Monday, 26 July 2010


I have said this before and I'm saying it again. Distance runners amaze me...and this time, I'm including myself among them. No, I have not grown a big head.

I ran the San Francisco Half Marathon yesterday. My first official "event" since last December 7th, when I wrapped up the 12 Months/12 Marathons thing in Santa Barbara. I've been signed up for a three other races so far this year but, for varied reasons have bagged on them. I was signed up for the full marathon yesterday, but because of a nagging heel spur did not feel adequately trained to do 26. So, last minute, I switched to the half.

Went to lay out my "stuff" the night before...including my Big G singlet. It's the uniform of my beloved, goofy running club, Goon Squad Runners, in Boston. It's an XL. Turns out, after not running for months, I'd put on a few. Sadly, the Big G was not going along on this ride. I have ordered a new Big G singlet. It's black. Black's slimming, right?

I went in hopeful of rekindling some of the fire I needed to pull myself through last year's challenge. I've been trying to reconnect with why I want to be a distance runner, for the last couple of months.

It was a chilly morning in San Francisco. The weather experts tell us this is the coldest summer in the City for nearly forty years. The shuttle bus to the start at Spreckles Lake in Golden Gate Park dropped us off at about 6:50. Start was set for 8:15. I spent much of that time in porta-potty lines. I learned a long time ago that the first thing to do in the race start area is to get in the potty line. Then, when you come out, get back into the line, and do it all again.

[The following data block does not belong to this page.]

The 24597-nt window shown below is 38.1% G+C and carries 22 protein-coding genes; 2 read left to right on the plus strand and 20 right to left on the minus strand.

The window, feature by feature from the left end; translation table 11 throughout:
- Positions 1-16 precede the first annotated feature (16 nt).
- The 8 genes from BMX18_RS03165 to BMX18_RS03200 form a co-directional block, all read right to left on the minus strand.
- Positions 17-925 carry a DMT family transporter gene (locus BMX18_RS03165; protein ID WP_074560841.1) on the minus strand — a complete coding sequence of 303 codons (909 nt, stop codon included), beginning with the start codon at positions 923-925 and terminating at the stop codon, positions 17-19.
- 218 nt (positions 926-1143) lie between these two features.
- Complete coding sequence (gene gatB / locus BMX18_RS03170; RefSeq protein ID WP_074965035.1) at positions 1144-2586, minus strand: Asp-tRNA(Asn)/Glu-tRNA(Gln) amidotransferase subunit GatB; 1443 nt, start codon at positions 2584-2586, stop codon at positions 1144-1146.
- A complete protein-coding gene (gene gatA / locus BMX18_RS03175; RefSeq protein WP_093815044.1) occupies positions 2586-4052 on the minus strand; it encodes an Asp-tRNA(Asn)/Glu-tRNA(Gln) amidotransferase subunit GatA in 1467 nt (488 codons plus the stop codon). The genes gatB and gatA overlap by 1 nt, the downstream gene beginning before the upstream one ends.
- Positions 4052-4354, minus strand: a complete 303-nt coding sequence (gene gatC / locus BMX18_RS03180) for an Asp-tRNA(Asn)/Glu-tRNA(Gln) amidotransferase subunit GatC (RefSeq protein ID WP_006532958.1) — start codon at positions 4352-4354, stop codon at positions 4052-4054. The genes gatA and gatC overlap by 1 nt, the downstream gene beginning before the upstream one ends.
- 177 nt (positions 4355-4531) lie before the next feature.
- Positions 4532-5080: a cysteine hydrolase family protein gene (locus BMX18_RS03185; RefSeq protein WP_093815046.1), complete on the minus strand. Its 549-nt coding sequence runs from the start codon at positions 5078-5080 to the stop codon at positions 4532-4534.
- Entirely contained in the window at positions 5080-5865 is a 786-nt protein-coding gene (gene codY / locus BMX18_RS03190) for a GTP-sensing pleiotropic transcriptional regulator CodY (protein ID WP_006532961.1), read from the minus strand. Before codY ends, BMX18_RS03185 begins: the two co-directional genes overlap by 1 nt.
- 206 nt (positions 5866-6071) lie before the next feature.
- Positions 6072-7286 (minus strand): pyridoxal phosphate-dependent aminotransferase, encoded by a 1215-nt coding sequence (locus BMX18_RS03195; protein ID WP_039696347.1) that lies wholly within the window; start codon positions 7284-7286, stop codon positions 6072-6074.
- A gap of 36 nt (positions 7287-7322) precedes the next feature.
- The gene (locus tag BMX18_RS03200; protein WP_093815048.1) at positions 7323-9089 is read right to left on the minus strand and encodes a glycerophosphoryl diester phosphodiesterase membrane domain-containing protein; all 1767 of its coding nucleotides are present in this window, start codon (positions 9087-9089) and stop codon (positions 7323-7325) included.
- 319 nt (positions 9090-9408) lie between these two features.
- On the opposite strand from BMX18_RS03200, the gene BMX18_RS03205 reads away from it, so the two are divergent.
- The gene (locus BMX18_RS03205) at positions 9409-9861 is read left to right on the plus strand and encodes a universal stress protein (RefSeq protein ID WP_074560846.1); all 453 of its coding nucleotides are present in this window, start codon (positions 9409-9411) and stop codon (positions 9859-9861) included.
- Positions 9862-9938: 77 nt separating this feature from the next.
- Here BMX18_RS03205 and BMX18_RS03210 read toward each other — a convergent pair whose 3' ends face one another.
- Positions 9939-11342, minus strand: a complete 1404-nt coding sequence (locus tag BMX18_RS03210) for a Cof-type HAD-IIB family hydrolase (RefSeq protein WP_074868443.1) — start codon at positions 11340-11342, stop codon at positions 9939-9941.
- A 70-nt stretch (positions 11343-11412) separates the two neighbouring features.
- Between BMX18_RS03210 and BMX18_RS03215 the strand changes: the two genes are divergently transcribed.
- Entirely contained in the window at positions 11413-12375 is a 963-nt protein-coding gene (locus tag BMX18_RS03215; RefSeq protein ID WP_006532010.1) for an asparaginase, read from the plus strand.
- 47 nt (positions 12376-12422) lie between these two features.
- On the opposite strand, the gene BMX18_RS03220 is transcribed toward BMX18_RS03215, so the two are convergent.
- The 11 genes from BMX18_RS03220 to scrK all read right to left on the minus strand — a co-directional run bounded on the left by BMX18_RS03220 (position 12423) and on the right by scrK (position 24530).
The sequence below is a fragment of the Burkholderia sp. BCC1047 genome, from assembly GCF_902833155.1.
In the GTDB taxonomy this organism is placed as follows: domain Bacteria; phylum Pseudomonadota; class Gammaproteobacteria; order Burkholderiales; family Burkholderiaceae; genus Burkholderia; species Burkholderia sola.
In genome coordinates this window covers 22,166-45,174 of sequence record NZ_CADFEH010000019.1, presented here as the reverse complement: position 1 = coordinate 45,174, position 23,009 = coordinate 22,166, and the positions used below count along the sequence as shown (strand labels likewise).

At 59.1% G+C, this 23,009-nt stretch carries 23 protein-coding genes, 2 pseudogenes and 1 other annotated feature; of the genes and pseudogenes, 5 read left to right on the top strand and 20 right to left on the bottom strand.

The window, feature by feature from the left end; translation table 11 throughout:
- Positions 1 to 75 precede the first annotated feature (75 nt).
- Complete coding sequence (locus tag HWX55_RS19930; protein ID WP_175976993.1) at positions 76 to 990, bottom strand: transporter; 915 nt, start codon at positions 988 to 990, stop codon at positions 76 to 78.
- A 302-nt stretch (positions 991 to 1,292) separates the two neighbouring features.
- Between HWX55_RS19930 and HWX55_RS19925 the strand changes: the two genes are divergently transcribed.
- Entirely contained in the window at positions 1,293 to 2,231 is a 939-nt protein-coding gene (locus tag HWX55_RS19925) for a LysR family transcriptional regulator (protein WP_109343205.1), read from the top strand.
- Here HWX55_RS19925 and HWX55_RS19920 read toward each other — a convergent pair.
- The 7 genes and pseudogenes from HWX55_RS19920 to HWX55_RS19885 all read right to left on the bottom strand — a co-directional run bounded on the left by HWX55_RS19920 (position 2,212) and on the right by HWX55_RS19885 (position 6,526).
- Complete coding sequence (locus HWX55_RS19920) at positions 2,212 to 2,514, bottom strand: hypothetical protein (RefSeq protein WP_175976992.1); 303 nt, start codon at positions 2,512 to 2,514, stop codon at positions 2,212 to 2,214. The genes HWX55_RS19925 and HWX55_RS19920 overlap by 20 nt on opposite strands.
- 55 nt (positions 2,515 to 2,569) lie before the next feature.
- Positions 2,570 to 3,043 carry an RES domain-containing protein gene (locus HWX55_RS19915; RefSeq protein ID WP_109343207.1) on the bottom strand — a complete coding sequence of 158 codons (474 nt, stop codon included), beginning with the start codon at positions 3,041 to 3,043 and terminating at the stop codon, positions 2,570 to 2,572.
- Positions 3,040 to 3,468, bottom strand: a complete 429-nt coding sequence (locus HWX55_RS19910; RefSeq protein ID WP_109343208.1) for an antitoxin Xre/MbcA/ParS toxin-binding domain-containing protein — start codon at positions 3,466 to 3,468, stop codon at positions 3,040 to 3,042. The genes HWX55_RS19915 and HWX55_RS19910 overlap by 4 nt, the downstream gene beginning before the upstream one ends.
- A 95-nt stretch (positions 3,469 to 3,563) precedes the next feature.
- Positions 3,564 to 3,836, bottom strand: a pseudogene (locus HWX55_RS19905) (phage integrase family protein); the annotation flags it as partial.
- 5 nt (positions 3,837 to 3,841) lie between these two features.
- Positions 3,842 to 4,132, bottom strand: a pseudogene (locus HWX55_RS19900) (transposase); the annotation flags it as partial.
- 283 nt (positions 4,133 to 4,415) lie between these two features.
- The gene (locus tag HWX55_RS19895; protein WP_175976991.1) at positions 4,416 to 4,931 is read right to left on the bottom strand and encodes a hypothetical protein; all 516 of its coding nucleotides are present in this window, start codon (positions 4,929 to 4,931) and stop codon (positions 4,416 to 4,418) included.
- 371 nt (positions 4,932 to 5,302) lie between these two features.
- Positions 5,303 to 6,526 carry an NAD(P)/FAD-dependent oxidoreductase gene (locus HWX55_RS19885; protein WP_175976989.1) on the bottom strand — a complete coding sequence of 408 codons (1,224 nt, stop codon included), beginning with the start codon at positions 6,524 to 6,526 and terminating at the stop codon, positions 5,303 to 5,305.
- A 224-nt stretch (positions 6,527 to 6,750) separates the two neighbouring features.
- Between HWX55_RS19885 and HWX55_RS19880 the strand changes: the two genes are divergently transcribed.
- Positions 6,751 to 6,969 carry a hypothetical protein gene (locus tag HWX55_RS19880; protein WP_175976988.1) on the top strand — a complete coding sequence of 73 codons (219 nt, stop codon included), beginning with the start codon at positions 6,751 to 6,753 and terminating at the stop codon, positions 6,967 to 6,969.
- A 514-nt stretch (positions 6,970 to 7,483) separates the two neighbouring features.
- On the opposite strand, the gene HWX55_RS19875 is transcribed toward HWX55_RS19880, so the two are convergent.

I have done the full marathon in San Francisco three times, so it's a course I'm not unfamiliar with. That said, how I forgot about the hill that is Golden Gate Park from Ocean Beach to Stanyan Street, I will never know. For a better look, check this elevation chart for the first seven miles.

It didn't take long for the near non-stop climbing to take its toll. Checked my Garmin on numerous occasions, and discovered each time that my heart certainly was getting a workout. My normal is about 155 during training runs, except when doing speed work and hill repeats. Seems as though it was close to 170 for most of these 13.1 miles.

Coming out of the tunnel at the east end of the park, and stepping into the Haight, I breathed my first sigh of relief. From here on it's mostly flat with a couple of awesome declines. I can honestly say the first time I felt good yesterday was near-tumbling down Haight Street toward Divisadero. The second time was a few blocks farther on, crossing Market, heading downhill into the Mission.